Jax london 2011


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Jax london 2011

  1. 1. Java 8 and OSGi modularization Tim Ellison, IBM UK Labs Neil Bartlett, Paremus Ltd
  2. 2. What is a module? Why do we need a module system? • Modules facilitate software engineering & enhanced runtime capabilities – Decomposition of complex systems – Software assemblies of pre-built modules – Provisioning / deployment, including module repositories – Versioning and configuration management • The module system is used to manage the modules, including installing, activating, resolving module requirements and conflicts. • Interacting with the module system provides a higher level abstraction than the language provides directly.2
  3. 3. Modules in Java • The module as a unit of encapsulation... • The Java language already has two kinds of module: classes and packages. – classes encapsulate fields and methods – packages encapsulate classes and resources • Problem: neither of these is a deployable unit (too granular, too tightly coupled). • Javas unit of deployment is the JAR file. – No encapsulation, therefore not a module! • Problem: need an entity that is a deployable unit of encapsulation.3
  4. 4. Desirable characteristics of a module • A module should be highly coherent. • A module should be loosely coupled to other modules. • A module should be explicit about what it provides to other modules. • A module should be explicit about what it depends on from other modules.4
  5. 5. Why modules for the Java runtime (JRE)? • Presently the JRE is a monolithic entity – in general the runtime must assume your application will use anything and everything – class loaders provide runtime type definition and isolation – download time and start-up time are directly impacted by the number of types available in the runtime • Application start-up time includes a linear search through the class path to find system and application code – e.g. Oracle 1.7 Windows bootclass path contains nearly 20k classes – resources.jar rt.jar jsse.jar jce.jar charsets.jar – rt.jar index alone is ~1Mb • To the JRE, your applications jars’ indexes are disjoint & unsorted – there are JRE implementation tricks like look aside tables and shared classes that can help – class loading is a BIG time hog to amortize over the length of the run5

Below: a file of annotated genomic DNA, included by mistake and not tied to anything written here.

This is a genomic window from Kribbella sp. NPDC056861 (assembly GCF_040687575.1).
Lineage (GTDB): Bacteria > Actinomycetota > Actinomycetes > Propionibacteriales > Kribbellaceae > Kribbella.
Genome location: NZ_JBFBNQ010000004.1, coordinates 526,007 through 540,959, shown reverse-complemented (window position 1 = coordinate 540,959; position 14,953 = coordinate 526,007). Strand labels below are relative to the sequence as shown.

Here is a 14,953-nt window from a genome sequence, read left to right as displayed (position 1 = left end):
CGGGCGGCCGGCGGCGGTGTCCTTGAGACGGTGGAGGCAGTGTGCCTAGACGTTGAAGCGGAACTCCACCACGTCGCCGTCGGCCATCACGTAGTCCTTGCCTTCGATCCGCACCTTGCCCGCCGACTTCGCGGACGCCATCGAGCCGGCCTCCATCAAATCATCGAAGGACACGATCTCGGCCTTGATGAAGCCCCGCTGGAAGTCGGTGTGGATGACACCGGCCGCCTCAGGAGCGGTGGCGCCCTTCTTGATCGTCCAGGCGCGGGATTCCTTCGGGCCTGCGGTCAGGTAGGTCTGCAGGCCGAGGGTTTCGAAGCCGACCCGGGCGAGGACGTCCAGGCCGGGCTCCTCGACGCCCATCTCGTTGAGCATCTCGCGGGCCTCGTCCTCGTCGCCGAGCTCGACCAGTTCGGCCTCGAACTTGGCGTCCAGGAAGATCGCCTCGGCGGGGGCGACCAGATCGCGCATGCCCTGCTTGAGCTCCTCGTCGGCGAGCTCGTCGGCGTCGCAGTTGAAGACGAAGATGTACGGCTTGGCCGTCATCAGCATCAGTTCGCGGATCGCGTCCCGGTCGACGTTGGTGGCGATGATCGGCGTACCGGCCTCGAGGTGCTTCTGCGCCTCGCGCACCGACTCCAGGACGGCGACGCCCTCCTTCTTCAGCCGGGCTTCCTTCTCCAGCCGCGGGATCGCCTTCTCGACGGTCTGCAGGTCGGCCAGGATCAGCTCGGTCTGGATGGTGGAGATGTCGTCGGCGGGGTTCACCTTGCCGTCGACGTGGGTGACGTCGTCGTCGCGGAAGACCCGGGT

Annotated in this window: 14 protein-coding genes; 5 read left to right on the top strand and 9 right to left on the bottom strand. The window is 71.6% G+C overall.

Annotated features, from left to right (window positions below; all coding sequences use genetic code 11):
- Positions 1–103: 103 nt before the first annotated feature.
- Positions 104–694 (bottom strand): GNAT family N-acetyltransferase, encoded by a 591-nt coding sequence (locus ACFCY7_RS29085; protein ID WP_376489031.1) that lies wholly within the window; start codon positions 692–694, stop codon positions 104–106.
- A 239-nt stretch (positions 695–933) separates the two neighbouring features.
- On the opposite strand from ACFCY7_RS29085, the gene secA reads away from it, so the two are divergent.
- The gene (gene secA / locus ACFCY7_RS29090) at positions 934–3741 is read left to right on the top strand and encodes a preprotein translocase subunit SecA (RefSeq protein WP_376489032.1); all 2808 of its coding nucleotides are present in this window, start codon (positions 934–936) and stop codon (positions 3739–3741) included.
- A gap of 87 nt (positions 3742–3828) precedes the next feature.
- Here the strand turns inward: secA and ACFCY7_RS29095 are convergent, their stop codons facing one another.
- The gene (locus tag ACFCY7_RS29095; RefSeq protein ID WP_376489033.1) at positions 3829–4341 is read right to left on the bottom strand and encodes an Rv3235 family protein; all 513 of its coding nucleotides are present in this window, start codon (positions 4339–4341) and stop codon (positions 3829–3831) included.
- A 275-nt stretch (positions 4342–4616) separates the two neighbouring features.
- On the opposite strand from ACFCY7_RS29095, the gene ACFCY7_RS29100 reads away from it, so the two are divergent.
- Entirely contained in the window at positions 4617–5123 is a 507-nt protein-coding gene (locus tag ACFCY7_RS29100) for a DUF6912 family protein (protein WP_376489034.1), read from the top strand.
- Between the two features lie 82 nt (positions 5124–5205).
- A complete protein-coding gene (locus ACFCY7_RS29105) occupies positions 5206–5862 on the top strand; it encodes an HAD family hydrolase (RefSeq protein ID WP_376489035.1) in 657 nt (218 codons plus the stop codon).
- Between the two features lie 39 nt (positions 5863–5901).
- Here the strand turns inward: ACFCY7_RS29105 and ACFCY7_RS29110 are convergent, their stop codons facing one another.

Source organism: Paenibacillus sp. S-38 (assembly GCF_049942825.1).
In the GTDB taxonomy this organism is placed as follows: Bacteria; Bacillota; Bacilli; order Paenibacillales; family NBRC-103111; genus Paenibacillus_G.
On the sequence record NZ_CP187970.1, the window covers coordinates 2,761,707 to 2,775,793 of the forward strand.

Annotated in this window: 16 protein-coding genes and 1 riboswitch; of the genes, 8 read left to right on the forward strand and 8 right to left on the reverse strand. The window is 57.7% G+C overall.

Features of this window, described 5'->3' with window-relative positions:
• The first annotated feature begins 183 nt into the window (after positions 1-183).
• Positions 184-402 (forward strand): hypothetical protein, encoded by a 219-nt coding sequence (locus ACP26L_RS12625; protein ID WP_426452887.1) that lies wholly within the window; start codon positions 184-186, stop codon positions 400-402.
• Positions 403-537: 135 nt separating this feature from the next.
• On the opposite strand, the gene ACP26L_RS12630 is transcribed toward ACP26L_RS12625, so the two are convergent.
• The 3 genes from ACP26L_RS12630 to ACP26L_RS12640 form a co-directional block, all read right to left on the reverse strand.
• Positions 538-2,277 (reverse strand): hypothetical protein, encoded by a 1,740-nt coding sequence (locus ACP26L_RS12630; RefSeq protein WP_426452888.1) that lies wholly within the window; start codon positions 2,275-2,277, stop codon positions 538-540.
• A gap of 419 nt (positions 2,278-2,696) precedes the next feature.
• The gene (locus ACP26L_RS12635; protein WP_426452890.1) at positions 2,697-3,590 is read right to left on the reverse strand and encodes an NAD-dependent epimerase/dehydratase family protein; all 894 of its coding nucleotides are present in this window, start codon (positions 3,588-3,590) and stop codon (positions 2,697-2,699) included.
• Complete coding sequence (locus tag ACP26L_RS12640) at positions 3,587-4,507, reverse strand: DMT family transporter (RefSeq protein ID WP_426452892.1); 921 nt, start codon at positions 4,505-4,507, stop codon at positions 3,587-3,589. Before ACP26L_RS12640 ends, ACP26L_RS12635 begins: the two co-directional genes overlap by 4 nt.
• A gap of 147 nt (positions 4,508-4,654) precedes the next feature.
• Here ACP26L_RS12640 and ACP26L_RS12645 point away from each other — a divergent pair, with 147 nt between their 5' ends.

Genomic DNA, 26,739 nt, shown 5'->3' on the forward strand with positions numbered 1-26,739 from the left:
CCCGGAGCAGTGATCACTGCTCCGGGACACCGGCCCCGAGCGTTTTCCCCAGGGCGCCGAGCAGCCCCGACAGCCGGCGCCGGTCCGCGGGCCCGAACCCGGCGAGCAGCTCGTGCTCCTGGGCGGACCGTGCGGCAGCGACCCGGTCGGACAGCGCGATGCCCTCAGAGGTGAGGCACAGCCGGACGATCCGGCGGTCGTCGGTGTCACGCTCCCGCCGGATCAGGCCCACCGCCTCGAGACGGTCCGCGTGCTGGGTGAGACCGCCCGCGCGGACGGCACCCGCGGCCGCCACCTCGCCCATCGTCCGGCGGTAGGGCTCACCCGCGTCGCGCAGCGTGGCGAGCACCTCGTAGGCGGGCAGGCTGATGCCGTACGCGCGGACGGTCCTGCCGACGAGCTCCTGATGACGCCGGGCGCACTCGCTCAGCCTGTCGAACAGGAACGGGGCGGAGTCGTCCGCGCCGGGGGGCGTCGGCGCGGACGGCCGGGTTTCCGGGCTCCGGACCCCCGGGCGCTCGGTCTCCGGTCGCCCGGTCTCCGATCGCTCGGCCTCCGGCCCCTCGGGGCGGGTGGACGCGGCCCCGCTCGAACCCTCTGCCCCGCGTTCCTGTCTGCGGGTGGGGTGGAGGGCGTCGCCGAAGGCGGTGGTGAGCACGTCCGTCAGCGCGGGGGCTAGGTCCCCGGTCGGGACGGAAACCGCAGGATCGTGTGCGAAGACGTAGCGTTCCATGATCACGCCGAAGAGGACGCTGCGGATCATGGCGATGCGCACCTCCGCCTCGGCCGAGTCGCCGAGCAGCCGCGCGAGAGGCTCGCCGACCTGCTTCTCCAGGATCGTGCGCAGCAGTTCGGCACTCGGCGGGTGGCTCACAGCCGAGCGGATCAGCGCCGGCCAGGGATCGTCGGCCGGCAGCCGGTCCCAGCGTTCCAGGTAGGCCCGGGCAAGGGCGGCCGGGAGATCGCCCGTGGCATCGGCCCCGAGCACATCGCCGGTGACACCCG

6. 6. Why modules for the Java runtime (JRE)? - cont. • Dependency management – avoid “JAR hell” → trying satisfy competing requirements by simple path ordering – type name space comprising (unversioned) package name is often insufficient – e.g. my app depends upon foo-v2.jar and bar-v2.jar but foo-v2.jar depends upon bar-v1.jar -classpath foo-v2.jar; bar-v2.jar; bar-v1.jar –> my app “wins” -classpath foo-v2.jar; bar-v1.jar; bar-v2.jar –> foo “wins” • Module level visibility – public, protected, private and package-private level visibility means some implementation types (com.sun.) need to be marked public to be called by java. APIs. – convention asks people not to depend upon them... – • Version control – ability to define the compatibility of a module based on numbering scheme – different module versions for different target devices / resource goals6
  7. 7. Introducing Project Jigsaw • Project Jigsaw is an effort at OpenJDK – defining a simple module system for Java – modularizing the JRE itself – originally intended as an implementation detail for the JRE / applications, but being adopted as a Java standard (JSR) • Working within constraints of backwards compatibility – existing Java APIs “cannot” be changed – Some packages contain wildly different functionality e.g. java.util contains collection hierarchy and Locale infrastructure • Introduces language changes to define modules src/com/example/myclass.java src/com/example/myclassimpl.java src/module-info.java module com.example @ 1.0 { requires jdk.base; requires foo @ 2.0; requires bar @ 2.0; }7
  8. 8. What about OSGi? • Existing, mature, de facto modularity solution for Java applications. • Rich modularity model based on code-level (package) dependencies, module-level dependencies, and services. • First practical solution for effective component reuse – well supported by multiple implementations, tooling, etc. • Millions use applications built with OSGi – most application servers are based on OSGi Bundle-ManifestVersion: 2 • No language changes. Bundle-SymbolicName: com.ex.mybundle Bundle-Version: 1.0.0 – defines info in META-INF/MANIFEST.MF Import-Package: com.example.bar Export-Package: com.example.foo8